Sen. John McCain coasted to victory in Washington’s complicated presidential primary Tuesday, picking up about half the Republican votes – and more than twice as many as his nearest rivals.
McCain seems poised to take the bulk of the Washington’s 19 delegates up for grabs in Tuesday’s GOP contest, which allots delegates among the statewide and congressional districts. The results were in sharp contrast to the Feb. 9 precinct caucuses, where the Arizona senator finished on top of a close three-way race with former Arkansas Gov. Mike Huckabee and U.S. Rep. Ron Paul, of Texas.
In Tuesday’s primary, Huckabee was battling former Massachusetts Gov. Mitt Romney for second, and Paul was a distant fourth.
Chris Fidler, a spokesman for the McCain campaign in Washington, said he believed the primary was “more reflective of the electorate.”
“Sen. McCain is definitely more popular than the caucuses would indicate,” Fidler said.
In the Democratic primary, which was reduced to a popularity contest because no convention delegates were at stake, Illinois Sen. Barack Obama had a narrow lead over New York Sen. Hillary Clinton. But that contest, too, was in contrast to the Feb. 9 precinct caucuses, where Obama’s delegates outnumbered Clinton’s by about 2-to-1.
Both Democratic candidates mostly ignored the primary after making a push for supporters in the caucuses.
Obama had concentrated his efforts for Tuesday on Wisconsin, which had a primary that was awarding delegates, spokeswoman Amy Brundage said. The campaign couldn’t talk about the Washington results because they were too preliminary, she added, and repeated a refrain the campaign had used all week: “We focused on the contest that counted” – the precinct caucuses.
Obama won the Wisconsin primary handily.
Clinton had said during a visit to Spokane on Feb. 8 that she prefers primaries to caucuses because they have broader participation. The Clinton campaign could not be reached Tuesday night for comment on the Washington primary results, which had her slightly ahead in Spokane County.
Although state law calls for a presidential primary, state officials from both parties are strong supporters of the caucus system. Republicans agreed to split their delegates between the two systems this year, but Democrats said they would continue to use only the caucuses to determine delegates who will go to the national convention this summer to select the party’s presidential nominee.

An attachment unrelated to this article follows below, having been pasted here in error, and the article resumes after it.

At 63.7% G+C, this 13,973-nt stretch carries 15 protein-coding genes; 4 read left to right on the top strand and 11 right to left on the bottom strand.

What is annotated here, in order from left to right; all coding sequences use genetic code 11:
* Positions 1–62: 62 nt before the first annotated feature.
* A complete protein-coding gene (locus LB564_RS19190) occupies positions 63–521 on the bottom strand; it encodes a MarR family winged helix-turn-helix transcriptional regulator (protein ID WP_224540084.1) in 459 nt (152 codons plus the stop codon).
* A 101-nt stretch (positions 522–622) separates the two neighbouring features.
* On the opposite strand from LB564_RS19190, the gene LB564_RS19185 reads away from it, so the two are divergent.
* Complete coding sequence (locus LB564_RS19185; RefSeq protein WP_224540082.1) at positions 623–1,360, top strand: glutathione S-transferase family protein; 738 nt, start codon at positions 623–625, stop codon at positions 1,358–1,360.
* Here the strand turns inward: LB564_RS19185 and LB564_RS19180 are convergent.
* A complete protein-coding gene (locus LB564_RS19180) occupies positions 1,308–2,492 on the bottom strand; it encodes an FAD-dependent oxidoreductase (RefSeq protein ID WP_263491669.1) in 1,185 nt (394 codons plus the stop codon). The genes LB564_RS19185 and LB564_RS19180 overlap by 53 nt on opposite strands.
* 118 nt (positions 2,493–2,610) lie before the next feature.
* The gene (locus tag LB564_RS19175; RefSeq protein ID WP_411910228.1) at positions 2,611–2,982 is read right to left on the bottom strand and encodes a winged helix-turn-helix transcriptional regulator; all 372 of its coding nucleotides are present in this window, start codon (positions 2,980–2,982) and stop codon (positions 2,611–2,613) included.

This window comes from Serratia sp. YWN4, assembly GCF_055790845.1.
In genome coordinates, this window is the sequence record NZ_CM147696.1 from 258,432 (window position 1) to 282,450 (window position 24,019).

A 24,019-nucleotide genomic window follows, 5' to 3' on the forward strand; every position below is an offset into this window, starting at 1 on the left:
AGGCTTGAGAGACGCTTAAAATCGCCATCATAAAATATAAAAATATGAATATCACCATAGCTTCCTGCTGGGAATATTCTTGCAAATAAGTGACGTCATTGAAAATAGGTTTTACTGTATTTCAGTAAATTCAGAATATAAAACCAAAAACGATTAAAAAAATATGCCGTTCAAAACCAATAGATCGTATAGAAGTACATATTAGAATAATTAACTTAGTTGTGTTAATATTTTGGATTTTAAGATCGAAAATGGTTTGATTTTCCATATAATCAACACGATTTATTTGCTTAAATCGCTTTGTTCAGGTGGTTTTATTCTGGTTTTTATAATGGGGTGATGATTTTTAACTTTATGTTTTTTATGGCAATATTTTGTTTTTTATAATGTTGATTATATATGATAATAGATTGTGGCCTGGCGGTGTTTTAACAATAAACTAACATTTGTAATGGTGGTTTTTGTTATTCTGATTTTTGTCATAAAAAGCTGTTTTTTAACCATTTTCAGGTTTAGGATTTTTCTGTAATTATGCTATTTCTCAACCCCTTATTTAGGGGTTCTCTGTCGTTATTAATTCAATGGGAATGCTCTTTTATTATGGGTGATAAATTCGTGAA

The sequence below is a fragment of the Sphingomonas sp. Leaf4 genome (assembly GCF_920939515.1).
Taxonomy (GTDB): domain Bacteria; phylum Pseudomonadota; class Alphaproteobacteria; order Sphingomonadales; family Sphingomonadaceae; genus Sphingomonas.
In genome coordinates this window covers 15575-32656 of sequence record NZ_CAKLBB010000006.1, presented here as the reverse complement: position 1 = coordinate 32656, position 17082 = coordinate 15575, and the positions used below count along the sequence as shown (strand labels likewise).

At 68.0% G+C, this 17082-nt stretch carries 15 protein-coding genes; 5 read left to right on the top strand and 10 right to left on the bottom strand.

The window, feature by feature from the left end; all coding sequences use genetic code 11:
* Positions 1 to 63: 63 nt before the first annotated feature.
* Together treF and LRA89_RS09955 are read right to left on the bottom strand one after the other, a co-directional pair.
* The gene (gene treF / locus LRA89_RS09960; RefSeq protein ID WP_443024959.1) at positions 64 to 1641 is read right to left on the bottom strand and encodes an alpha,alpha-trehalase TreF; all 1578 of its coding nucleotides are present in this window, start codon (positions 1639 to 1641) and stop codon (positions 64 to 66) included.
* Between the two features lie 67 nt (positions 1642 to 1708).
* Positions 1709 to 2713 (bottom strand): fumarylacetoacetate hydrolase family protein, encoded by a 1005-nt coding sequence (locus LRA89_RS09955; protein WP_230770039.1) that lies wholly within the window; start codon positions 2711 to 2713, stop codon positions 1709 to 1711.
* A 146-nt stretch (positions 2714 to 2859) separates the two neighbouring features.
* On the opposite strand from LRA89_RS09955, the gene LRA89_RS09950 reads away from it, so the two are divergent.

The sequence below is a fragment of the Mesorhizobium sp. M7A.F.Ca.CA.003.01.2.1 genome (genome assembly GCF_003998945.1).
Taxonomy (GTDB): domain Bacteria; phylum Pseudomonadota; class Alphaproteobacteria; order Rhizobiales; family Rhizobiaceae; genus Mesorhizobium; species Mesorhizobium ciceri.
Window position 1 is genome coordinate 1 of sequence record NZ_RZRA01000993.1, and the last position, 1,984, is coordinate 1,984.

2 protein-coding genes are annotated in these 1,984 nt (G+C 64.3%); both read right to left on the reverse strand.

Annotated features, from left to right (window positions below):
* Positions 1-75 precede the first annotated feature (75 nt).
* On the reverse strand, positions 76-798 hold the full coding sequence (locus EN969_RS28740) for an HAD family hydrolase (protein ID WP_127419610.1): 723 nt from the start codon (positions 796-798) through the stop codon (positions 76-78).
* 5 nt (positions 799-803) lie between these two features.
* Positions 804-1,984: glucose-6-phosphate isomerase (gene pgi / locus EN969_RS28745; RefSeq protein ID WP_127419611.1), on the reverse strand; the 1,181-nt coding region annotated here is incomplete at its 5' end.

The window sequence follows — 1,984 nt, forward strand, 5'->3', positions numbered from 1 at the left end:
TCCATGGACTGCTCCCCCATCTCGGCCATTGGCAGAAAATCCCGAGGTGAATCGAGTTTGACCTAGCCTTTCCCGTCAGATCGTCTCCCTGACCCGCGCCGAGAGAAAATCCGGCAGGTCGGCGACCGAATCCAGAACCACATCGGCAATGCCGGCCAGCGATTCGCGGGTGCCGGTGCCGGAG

Republicans set up a system that will award some delegates based on the overall winner in the state primary, and two delegates from each of the state’s nine congressional districts, based on results in that district.
Determinations on all delegates could take days, but McCain clearly has the edge, having won in all 39 of the state’s counties. He had 45 percent of the vote in Spokane County.
“It looks like we get the lion’s share,” Fidler said late Tuesday in a phone interview as an election watch party was wrapping up in downtown Seattle.
Huckabee and Romney were each picking up about 21 percent of the vote throughout the evening. Huckabee has said he will remain in the race until McCain has the delegates necessary to secure the nomination, but Romney dropped out Feb. 7.
Most of Washington votes by mail, so Romney’s withdrawal came more than a week after the ballots arrived in mailboxes. Some were marked and mailed back while Romney was still in the race.
Paul, a Texas congressman who made a stop in Spokane on Jan. 31, saw the biggest drop between the precinct caucuses and the primary. He finished third overall in the state caucuses, less than 4 percentage points behind McCain and 2 percentage points behind Huckabee in the tally of delegates elected to county conventions. He also finished first in Spokane and several other Eastern Washington counties, landing nearly half of those counties’ delegates chosen in precinct caucuses.
But in the primary, he was trailing badly, with the support of 11 percent of the vote in Spokane County and 7 percent statewide.
Rob Chase, of Liberty Lake, a former Libertarian candidate for Congress who is active in the local Paul campaign, attributed the change in results to the change in the type of participants in each system.
“I think people that go to the caucuses are a lot better informed,” Chase said. “Most people feel they have a duty to vote but don’t look past what’s being stated by the news media.”
Paul supporters also had to constantly overcome a mantra from other Republicans as well as political analysts, Chase added. “They couldn’t mention his name without saying, ‘But he can’t win.’ “
Paul delegates elected to the county convention will continue to work to change the party from within, he said. “We want to transform the Republican Party back to the Barry Goldwater and Ronald Reagan Party.”
For McCain, the task will be to reach out to the Paul, Huckabee and Romney supporters, as well as independents in the state, Fidler said.
One sobering statistic for Republicans: Even though Democratic candidates ignored the primary and the party was not counting the primary results, more Democratic ballots than Republican ballots were cast.
By late Tuesday, ballots from Democrats were running about 100,000 ahead of Republican ballots statewide.